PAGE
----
High-angle annular dark field scanning transmission electron microscopy (HAADF-STEM) was used to verify the 2H structural phase and characterize atomic-level defects of the MoS2 nanosheets. Figure 3a shows a schematic illustration of the 2H structural phase with trigonal prismatic coordination. A Fast Fourier Transform from the HAADF-STEM image with two direction index is shown in Fig. 3b. Figure 3c,d show high resolution HAADF-STEM images of MoS2 nanosheets before and after DGU. The inset in Fig. 3d shows the magnified STEM image with the position of Mo (blue) and S (brown) atoms. These STEM images reveal that the pristine 2H semiconducting structure of MoS2 is preserved with minimal surface or edge defects following DGU processing36.
Atomic force microscopy (AFM) was used to characterize the thickness and size of the sorted MoS2 nanosheets. AFM images (Fig. 4a) indicate that the most buoyant fraction (f7) contains predominantly monolayers, while the less buoyant fraction (f17) primarily consists of MoS2 multilayers. From the line profile, a monolayer MoS2 flake in f7 has ~1 nm thickness. This measured thickness is slightly larger than previously reported values2,4, which is reasonable due to the presence of residual F68. Figure 4b,c show the AFM-measured thickness and area histograms for MoS2 nanosheets from the f7, f17 and f27 fractions. These histograms were obtained from >100 individual MoS2 flakes from each fraction. The average flake thicknesses for fractions f7, f17 and f27 are 1.02, 1.84 and 2.52 nm, respectively, thus demonstrating effective thickness sorting by DGU. In contrast, the flake area histograms show significant overlap, which is consistent with the buoyant density of two-dimensional nanomaterials being independent of lateral area (to corroborate the AFM lateral size histograms, scanning electron microscopy analysis was also performed; see Supplementary Fig. 9). Overall, it is evident that the MoS2 DGU separation is driven by thickness instead of the lateral size with ~86% of the MoS2 nanosheets from f7 having a thickness <1.2 nm, which corresponds to single layers of MoS2.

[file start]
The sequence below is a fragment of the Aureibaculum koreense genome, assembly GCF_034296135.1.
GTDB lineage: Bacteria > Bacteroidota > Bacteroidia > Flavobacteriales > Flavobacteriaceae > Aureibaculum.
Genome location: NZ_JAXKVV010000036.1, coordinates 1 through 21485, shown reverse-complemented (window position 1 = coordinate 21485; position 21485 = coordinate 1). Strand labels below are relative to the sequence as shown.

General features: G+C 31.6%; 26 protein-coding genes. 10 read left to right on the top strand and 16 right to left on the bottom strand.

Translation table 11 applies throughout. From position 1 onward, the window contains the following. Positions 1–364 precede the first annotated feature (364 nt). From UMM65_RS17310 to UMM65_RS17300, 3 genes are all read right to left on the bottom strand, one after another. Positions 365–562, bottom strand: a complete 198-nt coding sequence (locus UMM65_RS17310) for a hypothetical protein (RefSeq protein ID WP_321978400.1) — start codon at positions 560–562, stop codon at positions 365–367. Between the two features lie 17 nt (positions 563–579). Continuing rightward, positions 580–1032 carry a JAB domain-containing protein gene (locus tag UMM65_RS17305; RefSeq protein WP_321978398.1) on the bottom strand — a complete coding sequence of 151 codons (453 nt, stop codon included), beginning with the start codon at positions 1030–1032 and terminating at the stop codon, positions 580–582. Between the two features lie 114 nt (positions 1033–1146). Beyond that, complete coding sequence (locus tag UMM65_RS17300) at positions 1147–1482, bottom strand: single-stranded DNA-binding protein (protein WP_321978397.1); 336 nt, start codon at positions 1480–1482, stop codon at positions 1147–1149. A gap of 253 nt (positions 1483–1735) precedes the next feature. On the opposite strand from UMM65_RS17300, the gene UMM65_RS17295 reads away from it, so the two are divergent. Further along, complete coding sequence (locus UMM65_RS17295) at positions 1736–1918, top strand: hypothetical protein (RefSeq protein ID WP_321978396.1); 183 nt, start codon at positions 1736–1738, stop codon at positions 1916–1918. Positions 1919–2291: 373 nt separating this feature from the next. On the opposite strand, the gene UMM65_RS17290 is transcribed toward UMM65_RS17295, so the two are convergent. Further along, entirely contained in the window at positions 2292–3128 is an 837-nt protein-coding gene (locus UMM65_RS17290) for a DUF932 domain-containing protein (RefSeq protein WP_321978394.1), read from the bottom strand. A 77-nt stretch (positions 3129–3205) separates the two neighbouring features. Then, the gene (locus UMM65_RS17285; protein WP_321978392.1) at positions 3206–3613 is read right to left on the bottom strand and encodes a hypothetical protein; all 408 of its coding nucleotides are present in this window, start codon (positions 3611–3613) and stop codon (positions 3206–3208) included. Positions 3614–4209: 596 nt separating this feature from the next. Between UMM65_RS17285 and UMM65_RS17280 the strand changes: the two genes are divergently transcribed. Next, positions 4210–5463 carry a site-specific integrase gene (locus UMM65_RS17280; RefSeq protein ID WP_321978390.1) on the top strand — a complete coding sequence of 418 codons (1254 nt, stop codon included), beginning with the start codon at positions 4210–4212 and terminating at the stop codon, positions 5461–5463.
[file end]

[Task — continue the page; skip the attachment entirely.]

On the basis of the measured thickness and buoyant density values, the MoS2 experimental data are plotted with the geometrical buoyant density model in Fig. 5a. The experimental values (purple squares) imply a Pluronic F68 packing density σ of 0.244 nm−2. Since the PPO chain of Pluronic F68 occupies an area of ~1.74 nm2 on the MoS2 surface, this packing density corresponds to ~42.5% surface coverage of Pluronic F68 (ref. 37). In Supplementary Table 2, the surface coverage of F68 for WS2, MoSe2 and WSe2 are determined to be 61.4, 68.2 and 57.0%, respectively. These experimentally determined surface coverages correlate with the relative hydrophobicity of each TMD. In particular, the most hydrophilic MoS2 surface shows the lowest F68 surface coverage, which is consistent with expectations since F68 interacts with the TMD surface via its hydrophobic PPO chains.